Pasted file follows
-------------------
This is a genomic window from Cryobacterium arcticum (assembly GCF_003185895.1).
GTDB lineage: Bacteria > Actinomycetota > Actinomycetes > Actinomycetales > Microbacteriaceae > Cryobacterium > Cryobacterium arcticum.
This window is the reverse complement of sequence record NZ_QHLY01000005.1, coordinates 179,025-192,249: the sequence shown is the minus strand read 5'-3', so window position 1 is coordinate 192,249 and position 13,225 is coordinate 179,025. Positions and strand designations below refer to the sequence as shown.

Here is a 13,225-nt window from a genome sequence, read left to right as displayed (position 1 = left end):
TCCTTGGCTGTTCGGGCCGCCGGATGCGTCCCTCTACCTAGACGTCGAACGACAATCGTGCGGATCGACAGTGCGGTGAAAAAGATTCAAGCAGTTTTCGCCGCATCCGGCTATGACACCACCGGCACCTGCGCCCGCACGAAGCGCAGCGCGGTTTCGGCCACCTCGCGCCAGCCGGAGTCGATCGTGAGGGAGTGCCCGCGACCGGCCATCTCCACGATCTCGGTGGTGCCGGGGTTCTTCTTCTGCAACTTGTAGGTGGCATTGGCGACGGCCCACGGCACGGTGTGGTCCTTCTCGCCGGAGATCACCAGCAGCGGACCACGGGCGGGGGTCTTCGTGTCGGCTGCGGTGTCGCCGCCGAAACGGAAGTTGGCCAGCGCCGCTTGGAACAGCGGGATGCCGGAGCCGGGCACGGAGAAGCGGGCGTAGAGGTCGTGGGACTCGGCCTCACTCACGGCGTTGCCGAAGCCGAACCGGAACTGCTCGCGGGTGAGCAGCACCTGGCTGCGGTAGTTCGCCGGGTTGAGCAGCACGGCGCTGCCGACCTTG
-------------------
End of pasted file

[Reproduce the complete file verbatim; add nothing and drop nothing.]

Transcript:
This is a genomic window from Cryobacterium arcticum (assembly GCF_003185895.1).
GTDB lineage: Bacteria > Actinomycetota > Actinomycetes > Actinomycetales > Microbacteriaceae > Cryobacterium > Cryobacterium arcticum.
This window is the reverse complement of sequence record NZ_QHLY01000005.1, coordinates 179,025-192,249: the sequence shown is the minus strand read 5'-3', so window position 1 is coordinate 192,249 and position 13,225 is coordinate 179,025. Positions and strand designations below refer to the sequence as shown.

Here is a 13,225-nt window from a genome sequence, read left to right as displayed (position 1 = left end):
TCCTTGGCTGTTCGGGCCGCCGGATGCGTCCCTCTACCTAGACGTCGAACGACAATCGTGCGGATCGACAGTGCGGTGAAAAAGATTCAAGCAGTTTTCGCCGCATCCGGCTATGACACCACCGGCACCTGCGCCCGCACGAAGCGCAGCGCGGTTTCGGCCACCTCGCGCCAGCCGGAGTCGATCGTGAGGGAGTGCCCGCGACCGGCCATCTCCACGATCTCGGTGGTGCCGGGGTTCTTCTTCTGCAACTTGTAGGTGGCATTGGCGACGGCCCACGGCACGGTGTGGTCCTTCTCGCCGGAGATCACCAGCAGCGGACCACGGGCGGGGGTCTTCGTGTCGGCTGCGGTGTCGCCGCCGAAACGGAAGTTGGCCAGCGCCGCTTGGAACAGCGGGATGCCGGAGCCGGGCACGGAGAAGCGGGCGTAGAGGTCGTGGGACTCGGCCTCACTCACGGCGTTGCCGAAGCCGAACCGGAACTGCTCGCGGGTGAGCAGCACCTGGCTGCGGTAGTTCGCCGGGTTGAGCAGCACGGCGCTGCCGACCTTG